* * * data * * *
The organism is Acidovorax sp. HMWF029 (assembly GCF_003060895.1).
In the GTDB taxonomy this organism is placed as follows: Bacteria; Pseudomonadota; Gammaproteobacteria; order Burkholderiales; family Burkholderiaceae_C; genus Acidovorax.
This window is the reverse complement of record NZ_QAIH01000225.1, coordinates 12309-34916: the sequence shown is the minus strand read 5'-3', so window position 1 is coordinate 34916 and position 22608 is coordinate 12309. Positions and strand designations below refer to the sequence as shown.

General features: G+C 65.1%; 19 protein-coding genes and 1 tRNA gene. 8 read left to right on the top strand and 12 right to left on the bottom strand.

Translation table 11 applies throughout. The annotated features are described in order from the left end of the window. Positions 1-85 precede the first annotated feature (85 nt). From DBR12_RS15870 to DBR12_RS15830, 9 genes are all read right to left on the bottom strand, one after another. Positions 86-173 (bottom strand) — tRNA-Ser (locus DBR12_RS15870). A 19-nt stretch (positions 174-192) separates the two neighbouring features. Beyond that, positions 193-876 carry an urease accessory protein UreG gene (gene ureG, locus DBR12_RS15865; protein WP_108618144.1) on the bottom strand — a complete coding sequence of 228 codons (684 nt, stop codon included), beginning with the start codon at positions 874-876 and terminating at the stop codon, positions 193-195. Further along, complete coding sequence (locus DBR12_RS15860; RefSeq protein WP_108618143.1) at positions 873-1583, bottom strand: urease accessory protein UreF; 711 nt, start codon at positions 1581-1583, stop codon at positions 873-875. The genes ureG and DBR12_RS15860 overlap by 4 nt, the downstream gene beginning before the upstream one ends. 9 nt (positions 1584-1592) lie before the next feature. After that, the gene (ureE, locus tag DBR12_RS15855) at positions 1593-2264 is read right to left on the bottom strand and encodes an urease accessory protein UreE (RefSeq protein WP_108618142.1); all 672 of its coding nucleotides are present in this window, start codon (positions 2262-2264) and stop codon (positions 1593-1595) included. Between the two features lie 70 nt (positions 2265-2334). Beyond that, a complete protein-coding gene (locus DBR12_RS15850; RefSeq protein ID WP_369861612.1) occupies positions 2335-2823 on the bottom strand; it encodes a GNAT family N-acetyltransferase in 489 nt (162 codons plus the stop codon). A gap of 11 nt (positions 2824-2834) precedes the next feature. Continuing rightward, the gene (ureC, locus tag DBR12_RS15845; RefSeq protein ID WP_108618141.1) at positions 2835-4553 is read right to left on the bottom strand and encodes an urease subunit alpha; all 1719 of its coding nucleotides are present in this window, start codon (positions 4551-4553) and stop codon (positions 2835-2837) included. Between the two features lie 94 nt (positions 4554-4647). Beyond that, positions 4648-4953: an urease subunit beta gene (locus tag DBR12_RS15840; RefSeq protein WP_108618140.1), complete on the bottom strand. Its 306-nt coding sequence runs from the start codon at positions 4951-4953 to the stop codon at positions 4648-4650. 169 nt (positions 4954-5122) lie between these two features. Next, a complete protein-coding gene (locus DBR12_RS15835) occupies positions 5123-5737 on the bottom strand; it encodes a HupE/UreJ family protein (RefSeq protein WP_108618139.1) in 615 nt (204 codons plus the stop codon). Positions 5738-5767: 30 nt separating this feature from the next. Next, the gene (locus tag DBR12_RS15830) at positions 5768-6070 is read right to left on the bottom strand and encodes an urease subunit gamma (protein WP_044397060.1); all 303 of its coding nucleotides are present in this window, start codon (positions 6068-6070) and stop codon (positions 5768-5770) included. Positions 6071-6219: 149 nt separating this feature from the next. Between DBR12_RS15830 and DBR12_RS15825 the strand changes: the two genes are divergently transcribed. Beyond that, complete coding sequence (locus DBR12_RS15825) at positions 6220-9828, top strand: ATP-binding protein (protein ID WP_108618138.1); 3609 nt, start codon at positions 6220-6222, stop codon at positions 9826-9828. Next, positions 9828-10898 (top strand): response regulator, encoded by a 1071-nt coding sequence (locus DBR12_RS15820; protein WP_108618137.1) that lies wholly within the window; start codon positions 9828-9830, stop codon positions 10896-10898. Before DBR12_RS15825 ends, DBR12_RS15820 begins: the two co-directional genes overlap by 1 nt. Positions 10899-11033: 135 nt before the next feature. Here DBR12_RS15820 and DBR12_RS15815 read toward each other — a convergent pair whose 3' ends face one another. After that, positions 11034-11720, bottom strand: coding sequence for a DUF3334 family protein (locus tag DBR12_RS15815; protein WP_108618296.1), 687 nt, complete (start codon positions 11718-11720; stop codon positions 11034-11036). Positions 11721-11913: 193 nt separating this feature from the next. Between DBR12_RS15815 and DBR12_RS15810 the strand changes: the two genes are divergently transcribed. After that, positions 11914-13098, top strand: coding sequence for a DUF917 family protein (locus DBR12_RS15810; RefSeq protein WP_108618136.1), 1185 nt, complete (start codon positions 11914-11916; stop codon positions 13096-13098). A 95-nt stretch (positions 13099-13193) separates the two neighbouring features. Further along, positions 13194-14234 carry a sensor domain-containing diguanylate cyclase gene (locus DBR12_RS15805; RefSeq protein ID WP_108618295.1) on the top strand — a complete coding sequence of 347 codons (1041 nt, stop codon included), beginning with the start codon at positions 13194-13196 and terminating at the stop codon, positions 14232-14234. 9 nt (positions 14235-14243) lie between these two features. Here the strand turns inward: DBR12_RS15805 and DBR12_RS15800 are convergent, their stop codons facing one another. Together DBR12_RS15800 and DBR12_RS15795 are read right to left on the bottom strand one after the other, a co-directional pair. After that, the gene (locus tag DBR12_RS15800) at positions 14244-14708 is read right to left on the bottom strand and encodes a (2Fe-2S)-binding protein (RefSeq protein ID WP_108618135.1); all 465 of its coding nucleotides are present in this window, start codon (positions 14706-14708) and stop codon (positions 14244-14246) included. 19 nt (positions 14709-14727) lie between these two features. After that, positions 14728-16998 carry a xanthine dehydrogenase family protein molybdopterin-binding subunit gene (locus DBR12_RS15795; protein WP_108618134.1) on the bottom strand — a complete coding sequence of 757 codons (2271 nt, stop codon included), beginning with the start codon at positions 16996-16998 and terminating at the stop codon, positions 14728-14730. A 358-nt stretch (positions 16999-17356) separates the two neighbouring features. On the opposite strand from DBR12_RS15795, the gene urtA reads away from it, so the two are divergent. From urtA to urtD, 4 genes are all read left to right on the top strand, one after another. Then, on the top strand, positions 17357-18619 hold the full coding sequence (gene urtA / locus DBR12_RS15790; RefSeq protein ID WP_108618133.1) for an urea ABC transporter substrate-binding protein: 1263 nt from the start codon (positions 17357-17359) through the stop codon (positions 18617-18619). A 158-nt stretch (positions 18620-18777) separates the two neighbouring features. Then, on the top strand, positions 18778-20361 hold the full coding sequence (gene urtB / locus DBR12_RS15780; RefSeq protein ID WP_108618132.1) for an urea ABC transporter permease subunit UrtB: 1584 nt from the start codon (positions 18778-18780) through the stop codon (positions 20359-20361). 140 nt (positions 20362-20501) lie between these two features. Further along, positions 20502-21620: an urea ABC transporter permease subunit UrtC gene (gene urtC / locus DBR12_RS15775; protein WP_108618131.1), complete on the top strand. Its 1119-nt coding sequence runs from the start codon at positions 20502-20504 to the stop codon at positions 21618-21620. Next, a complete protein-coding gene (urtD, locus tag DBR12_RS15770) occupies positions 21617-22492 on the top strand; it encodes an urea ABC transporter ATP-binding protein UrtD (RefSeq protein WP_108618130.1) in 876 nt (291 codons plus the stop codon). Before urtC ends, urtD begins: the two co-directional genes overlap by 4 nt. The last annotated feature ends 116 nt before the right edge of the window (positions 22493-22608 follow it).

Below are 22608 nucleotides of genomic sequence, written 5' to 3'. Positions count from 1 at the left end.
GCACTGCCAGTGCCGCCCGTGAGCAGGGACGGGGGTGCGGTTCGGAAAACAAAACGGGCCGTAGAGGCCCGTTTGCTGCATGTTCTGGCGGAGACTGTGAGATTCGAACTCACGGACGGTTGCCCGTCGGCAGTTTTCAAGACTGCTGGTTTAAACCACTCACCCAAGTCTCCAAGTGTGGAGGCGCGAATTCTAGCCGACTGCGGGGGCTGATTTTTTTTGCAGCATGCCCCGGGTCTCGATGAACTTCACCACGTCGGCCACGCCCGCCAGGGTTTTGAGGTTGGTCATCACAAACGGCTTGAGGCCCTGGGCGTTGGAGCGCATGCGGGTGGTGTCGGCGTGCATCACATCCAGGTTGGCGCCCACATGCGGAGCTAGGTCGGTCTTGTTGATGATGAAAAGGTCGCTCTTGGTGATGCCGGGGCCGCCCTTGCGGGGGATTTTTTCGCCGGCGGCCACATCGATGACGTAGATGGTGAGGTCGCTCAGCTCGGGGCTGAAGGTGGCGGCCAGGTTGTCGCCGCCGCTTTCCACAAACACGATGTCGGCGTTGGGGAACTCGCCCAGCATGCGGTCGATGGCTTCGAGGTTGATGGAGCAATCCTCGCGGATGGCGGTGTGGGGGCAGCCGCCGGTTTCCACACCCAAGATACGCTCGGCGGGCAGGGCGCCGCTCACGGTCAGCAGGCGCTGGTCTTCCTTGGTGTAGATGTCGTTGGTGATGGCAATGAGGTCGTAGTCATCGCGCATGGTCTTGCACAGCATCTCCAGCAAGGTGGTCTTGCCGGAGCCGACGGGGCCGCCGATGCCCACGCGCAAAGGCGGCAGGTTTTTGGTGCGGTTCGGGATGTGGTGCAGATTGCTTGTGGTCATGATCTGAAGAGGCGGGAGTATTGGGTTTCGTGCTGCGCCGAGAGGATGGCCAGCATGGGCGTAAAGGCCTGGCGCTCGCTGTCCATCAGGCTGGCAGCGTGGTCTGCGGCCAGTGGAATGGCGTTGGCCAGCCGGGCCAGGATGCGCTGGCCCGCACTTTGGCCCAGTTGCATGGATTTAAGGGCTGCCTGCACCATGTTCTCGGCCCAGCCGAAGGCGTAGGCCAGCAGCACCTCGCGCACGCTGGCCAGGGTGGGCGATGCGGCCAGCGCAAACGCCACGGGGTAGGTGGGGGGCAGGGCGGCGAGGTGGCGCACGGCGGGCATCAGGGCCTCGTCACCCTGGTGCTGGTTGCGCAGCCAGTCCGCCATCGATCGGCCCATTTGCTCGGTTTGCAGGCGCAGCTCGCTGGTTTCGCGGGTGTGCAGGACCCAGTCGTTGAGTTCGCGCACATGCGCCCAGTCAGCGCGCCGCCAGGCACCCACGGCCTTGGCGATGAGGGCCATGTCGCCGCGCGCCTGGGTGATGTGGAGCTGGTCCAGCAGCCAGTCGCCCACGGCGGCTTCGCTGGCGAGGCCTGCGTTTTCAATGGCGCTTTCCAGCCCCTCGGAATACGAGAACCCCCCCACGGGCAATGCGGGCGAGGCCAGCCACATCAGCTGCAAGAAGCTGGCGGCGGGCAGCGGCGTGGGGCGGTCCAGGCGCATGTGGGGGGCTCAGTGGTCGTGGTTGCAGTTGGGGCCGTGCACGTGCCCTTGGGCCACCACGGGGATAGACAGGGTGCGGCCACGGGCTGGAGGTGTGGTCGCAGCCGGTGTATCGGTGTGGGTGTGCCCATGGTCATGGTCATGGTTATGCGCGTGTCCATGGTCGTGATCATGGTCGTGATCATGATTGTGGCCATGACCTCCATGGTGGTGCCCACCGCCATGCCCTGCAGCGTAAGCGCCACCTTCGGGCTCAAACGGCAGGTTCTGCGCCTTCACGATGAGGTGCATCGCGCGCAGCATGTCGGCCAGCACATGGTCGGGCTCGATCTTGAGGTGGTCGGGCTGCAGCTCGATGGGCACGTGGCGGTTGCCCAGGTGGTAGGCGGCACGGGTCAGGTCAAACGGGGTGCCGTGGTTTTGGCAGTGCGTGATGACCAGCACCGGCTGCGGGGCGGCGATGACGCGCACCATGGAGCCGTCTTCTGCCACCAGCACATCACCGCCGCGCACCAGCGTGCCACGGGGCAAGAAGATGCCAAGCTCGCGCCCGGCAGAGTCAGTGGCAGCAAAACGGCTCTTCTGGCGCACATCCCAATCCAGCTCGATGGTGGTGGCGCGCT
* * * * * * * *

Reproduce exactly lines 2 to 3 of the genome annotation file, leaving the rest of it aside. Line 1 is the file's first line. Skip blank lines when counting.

In the GTDB taxonomy this organism is placed as follows: Bacteria; Pseudomonadota; Gammaproteobacteria; order Burkholderiales; family Burkholderiaceae_C; genus Acidovorax.
This window is the reverse complement of record NZ_QAIH01000225.1, coordinates 12309-34916: the sequence shown is the minus strand read 5'-3', so window position 1 is coordinate 34916 and position 22608 is coordinate 12309. Positions and strand designations below refer to the sequence as shown.